Minute #578: Bounce Back

Ambitious people push themselves to the limit to achieve their goals.

Like other character traits, ambition can be regarded in a positive light or may be viewed as negative. When a person is selfish and only pushes to grab more, others look at this ambition as a negative trait. However, when one is driven to give to others, the ambitious nature is productive in building society and even innovating products and services that benefit many.

In business and industry, this trait is a plus on one’s résumé. If one is a teacher, the desire to share the joy of knowledge with students produces innovative techniques for making one’s point more understandable. Creative educators who want to transmit knowledge can make learning exciting and fun to students who otherwise might fail to exert themselves to learn. In these scenarios, ambitious individuals are admired and praised by those who observe their energy and performance.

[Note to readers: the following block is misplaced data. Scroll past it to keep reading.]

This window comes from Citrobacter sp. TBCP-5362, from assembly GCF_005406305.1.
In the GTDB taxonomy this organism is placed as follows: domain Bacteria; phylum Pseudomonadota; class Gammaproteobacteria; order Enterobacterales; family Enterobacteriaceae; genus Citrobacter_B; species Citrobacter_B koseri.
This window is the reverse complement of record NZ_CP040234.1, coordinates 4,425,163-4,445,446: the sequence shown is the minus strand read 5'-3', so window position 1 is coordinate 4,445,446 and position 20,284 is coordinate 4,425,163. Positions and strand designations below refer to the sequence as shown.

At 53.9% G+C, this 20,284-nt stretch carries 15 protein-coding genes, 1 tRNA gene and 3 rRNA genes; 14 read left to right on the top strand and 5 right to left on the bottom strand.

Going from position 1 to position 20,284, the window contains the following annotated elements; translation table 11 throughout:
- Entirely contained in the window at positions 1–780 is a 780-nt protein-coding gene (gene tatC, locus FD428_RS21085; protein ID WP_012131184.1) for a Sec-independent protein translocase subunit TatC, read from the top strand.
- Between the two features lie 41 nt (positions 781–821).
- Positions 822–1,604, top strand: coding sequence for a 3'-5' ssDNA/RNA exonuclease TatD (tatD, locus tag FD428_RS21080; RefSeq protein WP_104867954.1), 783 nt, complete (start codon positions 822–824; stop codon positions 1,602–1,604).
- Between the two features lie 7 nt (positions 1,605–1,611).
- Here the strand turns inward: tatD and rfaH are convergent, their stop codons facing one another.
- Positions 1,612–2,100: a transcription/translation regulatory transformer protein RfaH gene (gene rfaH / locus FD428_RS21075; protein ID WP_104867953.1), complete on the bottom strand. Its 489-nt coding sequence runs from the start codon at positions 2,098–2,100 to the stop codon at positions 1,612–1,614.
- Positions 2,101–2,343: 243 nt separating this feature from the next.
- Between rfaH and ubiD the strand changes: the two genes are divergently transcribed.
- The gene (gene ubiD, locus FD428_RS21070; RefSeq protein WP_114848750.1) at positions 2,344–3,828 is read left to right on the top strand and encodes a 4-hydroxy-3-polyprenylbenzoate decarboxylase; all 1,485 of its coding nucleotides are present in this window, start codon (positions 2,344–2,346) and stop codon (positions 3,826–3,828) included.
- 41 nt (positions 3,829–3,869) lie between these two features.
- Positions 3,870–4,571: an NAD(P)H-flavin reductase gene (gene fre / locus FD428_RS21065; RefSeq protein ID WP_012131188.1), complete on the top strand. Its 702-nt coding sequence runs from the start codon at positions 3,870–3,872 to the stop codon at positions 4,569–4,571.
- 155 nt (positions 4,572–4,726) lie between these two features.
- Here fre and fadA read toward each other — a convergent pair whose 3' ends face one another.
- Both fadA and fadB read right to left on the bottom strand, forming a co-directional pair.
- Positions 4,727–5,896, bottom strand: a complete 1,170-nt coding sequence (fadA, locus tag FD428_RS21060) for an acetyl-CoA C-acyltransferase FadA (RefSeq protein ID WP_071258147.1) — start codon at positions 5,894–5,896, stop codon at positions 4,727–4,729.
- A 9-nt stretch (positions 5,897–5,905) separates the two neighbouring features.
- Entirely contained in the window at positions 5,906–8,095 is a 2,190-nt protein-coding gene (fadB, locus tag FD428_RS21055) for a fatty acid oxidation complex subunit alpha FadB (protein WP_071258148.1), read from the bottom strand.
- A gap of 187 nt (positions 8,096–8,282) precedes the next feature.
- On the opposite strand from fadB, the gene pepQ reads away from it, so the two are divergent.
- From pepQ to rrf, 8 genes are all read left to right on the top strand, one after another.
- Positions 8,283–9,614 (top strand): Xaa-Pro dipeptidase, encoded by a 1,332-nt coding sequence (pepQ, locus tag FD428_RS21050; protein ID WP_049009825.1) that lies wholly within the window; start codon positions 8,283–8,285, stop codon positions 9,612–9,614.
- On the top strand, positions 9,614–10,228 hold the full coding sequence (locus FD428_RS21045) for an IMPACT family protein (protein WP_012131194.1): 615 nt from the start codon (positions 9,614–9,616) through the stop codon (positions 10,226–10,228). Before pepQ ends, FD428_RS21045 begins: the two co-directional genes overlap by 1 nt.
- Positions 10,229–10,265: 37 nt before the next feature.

The underlying motivation is what determines the character of the ambition. Some people may lack self-confidence and feel inadequate or unworthy. The enthusiasm observed in such individuals is really a drive to prove, both to themselves and others, that they are worthy of respect and praise. Their achievements don’t satisfy and they don’t yield happiness. They produce stress and tension and the drive for these individuals to do more to prove themselves — which is counterproductive to feeling good about their accomplishments.

On the other hand, people who realize and appreciate the talents with which they were blessed and choose to use them to help others, feel satisfaction when their efforts succeed. Rather than trying to prove their self-worth, they use their real worth to give again and again. By making others happy, they gain satisfaction and happiness for themselves.

Give of yourself and gain for yourself.

One More Second: Another Thought for the Day

People want to know who they are. In order to achieve this happy state of self-identity and self-worth, one must have a healthy sense of family and of the past. People are like a painting. If they are not placed in a proper frame then their full beauty and potential cannot be appreciated. (Rabbi Berel Wein, Buy Green Bananas, p. 73)